The Monastery of the Holy Virgin (Dayr al-Muharraq) is situated near the towns of al-Qusiyah and Gabal Qusqam in the present governorate of Assiut. According to medieval sources, this area is believed to be the Holy Family’s southernmost stop, where they dwelt for six months at the end of their flight into Egypt.
The main source for this tradition is The Vision of Theophilus, which is attributed, very probably in a later date, to Patriarch Theophilus (385-412). The text describes Dayr al-Muharraq as the “holy mountain” and compared it to Mount Sinai and the Mount of Olives in Jerusalem.
The History of the Churches and Monasteries of Egypt provides a tradition that Christ, accompanied by his mother and the Apostles, consecrated the church in which the Holy Family dwelt for six months. Each year on 15 November the monks of Dayr al-Muharraq commemorate Christ’s post-Resurrection visit to Qusqam as a fulfillment of the prophecy of Isaiah 19:19, “On that day there will be an altar in the center of the land of Egypt.” However, the date of the foundation of Dayr al-Muharraq and its early history are not known.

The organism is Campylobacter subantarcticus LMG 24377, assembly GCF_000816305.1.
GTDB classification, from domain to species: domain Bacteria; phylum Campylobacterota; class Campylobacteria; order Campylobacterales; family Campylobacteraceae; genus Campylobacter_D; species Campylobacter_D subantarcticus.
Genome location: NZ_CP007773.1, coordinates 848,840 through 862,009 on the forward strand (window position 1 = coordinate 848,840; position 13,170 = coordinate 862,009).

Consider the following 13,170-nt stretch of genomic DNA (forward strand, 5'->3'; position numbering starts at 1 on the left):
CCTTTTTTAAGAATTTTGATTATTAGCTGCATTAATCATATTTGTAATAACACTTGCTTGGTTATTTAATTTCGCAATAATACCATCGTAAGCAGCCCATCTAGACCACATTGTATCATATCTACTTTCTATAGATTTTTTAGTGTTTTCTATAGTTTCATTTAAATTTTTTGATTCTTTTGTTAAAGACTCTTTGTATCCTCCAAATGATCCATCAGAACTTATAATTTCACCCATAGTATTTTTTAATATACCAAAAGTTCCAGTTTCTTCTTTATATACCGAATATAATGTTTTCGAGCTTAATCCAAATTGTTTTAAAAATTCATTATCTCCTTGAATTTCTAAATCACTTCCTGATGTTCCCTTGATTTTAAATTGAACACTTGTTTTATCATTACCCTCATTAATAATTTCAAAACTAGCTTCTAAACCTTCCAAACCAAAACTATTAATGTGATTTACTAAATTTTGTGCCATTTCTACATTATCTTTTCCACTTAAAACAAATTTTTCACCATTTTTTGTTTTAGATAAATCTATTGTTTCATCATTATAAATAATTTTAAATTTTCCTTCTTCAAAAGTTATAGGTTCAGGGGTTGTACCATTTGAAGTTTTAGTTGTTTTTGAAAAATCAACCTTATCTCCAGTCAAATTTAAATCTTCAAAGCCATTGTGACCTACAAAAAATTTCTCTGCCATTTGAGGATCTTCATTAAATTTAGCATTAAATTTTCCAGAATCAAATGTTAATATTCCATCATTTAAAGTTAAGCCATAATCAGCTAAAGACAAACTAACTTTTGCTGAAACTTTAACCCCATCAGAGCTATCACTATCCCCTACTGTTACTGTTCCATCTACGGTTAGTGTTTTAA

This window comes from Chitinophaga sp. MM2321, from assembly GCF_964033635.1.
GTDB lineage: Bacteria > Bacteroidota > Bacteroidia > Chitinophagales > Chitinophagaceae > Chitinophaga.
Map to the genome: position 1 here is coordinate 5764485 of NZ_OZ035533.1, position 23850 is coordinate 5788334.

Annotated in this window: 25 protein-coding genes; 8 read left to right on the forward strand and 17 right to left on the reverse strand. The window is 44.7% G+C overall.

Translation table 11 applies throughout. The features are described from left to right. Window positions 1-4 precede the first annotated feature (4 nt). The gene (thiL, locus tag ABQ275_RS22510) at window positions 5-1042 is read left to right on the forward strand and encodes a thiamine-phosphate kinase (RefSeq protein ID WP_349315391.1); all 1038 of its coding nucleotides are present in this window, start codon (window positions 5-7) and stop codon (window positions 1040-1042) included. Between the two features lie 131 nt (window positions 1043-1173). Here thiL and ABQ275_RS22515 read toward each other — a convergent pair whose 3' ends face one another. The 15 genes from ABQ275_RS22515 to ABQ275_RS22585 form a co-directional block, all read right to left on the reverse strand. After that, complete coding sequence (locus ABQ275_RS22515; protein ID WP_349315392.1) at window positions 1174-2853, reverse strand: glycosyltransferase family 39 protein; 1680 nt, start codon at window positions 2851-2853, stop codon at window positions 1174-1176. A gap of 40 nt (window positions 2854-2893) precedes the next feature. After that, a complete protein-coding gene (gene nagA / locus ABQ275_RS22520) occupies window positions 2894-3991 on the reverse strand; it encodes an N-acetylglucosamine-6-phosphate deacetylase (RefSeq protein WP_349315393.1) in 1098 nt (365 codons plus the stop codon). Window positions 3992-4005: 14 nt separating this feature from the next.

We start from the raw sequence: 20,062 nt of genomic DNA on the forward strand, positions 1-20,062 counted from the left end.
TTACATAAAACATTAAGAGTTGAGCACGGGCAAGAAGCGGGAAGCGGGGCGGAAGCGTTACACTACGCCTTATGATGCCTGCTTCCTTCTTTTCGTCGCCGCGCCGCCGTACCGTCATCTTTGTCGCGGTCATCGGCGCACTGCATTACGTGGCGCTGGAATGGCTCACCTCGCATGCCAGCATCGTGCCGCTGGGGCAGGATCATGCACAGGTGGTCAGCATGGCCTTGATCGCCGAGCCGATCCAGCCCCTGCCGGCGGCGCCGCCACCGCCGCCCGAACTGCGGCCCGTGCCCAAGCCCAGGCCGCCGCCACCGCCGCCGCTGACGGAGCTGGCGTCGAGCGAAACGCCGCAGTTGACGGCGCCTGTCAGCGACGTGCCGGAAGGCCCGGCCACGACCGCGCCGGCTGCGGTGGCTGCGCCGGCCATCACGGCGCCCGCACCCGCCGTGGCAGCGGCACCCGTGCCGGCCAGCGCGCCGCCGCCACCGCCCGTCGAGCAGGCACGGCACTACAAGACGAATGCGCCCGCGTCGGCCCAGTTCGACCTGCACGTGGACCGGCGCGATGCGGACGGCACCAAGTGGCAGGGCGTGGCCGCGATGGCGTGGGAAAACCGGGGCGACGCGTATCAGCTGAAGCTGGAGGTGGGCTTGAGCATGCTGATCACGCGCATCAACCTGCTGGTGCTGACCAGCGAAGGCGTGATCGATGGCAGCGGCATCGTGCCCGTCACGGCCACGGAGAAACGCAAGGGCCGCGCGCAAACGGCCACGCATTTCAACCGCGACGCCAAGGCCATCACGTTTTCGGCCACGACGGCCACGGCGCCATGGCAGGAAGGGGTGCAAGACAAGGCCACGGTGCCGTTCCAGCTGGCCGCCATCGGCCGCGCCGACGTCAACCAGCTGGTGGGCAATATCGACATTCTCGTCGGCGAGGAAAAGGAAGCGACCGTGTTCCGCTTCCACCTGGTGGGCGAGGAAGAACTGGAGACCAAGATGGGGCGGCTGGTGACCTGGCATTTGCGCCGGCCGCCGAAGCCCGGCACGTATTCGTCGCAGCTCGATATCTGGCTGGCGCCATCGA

The History of the Churches and Monasteries of Egypt (early 13th century) refers to the restoration of the monastery’s keep. Patriarchs Gabriel IV (1370-1378), Matthew I (1378-1409), Matthew II (1452-1465), and John XIII (1484-1524) had been chosen from among the monks of al-Muharraq. In medieval times, Ethiopian monks stopped at al-Muharraq on their way to Jerusalem.
The monastery is one of the most popular pilgrimage centers in Egypt, which is visited yearly in June by hundreds of thousands of the faithful. There is a theological seminary at Dayr al-Muharraq that is affiliated with the Clerical College of Cairo.